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We all know that Isaac Newton developed the gravitational theory (as is often told) when an apple fell on his head.

But my question is, didn't anyone before him notice it?

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closed as primarily opinion-based by John Rennie, Danu, Brandon Enright, Qmechanic Jun 7 '14 at 17:55

Many good questions generate some degree of opinion based on expert experience, but answers to this question will tend to be almost entirely based on opinions, rather than facts, references, or specific expertise. If this question can be reworded to fit the rules in the help center, please edit the question.

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That's a myth.

He actually discovered gravity while trying to explain the motion of planets. He extrapolated the theory used to explain planetary motion to the "now" well known fact that "Every body attracts every other body..." this enabled him to explain the falling of apples and lot more.

Many scientists before him were also trying to explain planetary motion, but as far as my knowledge of scientific history goes (and it was also said so in cosmos) that he first made an accurate theory.

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As stated in Rijul Gupta's answer, the Newton - apple story is likely apocryphal, but there is a grain of truth in it.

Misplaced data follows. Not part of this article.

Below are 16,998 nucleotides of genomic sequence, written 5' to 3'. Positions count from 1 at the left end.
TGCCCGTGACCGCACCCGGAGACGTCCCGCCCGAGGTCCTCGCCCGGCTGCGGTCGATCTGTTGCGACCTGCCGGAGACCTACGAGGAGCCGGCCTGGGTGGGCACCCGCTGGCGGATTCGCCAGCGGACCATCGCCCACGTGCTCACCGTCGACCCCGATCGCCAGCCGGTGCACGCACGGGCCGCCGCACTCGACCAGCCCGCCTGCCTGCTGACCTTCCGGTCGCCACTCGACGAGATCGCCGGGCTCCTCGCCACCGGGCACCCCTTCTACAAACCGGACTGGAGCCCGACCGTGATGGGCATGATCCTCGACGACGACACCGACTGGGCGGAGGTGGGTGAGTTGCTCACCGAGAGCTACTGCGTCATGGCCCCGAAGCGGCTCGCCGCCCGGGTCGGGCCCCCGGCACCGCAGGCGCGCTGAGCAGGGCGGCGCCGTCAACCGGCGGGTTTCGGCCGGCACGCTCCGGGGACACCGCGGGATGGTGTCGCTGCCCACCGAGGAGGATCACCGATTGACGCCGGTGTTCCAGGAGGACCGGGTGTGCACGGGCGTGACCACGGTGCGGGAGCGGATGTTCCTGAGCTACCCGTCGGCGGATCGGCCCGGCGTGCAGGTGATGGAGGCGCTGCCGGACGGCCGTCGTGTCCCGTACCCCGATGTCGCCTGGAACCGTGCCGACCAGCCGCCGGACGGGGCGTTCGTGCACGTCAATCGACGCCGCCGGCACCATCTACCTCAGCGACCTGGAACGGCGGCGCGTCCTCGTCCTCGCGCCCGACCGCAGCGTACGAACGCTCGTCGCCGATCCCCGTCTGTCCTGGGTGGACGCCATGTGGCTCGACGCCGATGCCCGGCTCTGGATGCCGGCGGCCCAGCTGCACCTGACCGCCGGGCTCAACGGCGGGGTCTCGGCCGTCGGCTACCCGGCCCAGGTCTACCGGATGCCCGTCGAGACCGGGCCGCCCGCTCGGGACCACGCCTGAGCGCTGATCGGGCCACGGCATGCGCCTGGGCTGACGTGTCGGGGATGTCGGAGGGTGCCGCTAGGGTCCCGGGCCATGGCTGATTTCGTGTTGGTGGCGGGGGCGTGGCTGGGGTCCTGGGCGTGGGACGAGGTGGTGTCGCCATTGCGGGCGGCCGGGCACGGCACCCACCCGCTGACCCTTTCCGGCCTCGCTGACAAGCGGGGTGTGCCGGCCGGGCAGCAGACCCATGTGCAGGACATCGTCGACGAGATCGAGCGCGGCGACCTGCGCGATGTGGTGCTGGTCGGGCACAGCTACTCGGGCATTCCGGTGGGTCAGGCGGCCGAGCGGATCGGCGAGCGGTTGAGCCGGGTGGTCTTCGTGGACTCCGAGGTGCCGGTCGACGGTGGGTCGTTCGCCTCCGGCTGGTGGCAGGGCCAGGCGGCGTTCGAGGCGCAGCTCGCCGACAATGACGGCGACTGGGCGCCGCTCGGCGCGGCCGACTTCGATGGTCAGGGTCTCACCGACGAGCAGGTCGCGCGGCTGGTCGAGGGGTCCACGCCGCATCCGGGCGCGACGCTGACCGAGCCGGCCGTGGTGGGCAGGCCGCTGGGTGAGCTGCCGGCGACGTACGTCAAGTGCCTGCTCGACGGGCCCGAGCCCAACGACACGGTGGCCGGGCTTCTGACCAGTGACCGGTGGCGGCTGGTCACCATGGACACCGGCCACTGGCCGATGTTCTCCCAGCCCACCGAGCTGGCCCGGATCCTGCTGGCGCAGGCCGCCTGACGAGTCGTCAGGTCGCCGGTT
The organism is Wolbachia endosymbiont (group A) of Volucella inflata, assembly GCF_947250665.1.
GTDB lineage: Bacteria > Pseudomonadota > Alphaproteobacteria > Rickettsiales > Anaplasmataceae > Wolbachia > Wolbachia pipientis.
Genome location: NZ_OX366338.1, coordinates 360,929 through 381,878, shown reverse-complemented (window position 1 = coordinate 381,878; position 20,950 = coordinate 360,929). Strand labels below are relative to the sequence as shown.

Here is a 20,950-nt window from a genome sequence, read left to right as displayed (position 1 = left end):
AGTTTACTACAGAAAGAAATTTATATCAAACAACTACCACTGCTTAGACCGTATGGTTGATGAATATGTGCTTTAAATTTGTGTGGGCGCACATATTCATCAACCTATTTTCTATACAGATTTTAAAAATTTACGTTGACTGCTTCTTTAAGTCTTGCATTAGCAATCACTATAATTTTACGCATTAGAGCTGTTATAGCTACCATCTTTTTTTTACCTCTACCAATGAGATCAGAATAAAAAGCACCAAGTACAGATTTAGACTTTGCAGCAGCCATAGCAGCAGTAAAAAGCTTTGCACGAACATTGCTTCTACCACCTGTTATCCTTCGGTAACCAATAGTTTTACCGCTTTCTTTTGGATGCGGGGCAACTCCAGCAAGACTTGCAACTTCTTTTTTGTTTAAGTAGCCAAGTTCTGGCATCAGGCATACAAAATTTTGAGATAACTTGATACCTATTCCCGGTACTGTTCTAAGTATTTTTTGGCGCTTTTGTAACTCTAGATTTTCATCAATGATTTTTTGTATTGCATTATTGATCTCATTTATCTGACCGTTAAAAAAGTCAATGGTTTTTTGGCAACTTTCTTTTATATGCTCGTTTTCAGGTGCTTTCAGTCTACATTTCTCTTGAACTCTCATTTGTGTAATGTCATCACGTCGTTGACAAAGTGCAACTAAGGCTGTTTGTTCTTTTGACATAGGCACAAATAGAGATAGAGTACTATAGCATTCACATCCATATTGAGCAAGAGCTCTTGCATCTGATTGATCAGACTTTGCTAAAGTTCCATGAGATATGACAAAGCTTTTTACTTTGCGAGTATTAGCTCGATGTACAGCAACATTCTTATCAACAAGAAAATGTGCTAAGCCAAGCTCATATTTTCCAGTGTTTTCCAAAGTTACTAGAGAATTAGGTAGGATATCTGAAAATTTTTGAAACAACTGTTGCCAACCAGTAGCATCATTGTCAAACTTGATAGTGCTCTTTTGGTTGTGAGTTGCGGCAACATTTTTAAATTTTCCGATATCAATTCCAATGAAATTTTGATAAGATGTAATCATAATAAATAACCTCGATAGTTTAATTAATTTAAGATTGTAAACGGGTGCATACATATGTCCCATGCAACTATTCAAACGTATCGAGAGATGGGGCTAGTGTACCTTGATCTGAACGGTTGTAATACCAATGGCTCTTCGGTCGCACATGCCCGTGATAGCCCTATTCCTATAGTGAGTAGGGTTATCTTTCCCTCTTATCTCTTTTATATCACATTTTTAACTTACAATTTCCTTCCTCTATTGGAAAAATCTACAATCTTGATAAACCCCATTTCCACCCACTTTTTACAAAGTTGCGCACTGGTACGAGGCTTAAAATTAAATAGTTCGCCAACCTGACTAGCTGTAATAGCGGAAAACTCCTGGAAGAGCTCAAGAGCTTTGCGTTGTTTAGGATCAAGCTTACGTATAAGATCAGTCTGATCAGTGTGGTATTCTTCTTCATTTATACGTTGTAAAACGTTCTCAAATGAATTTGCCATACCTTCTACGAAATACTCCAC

As explained well in this exposition here, Newton's crucial idea was not that there was a force of gravity, a concept that is obvious to anyone, but that gravity might reach to the very tallest of apple trees, and, if so, that it might reach into space and affect the moon itself. In other words, Newton's insight was one of unification: that the same laws that describe an apple's (or other Earthly, everyday object dropped to the ground) also describe the moon's and all other heavenly bodies' motions. This, unlike gravity itself, is rather far from obvious, for the moon's and an apple's motion are at first glance very different.

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To add some more information to the existing answers: Newton was aware that planets are moving in the space along curved trajectories. Using his first law he deduced that there must be some force acting on the heavenly bodies, otherwise they would be moving along straight lines or stay motionless.

His discovery was in connecting this force (curving paths of planets) with the force attracting apples towards the Earth and formulating it mathematically.

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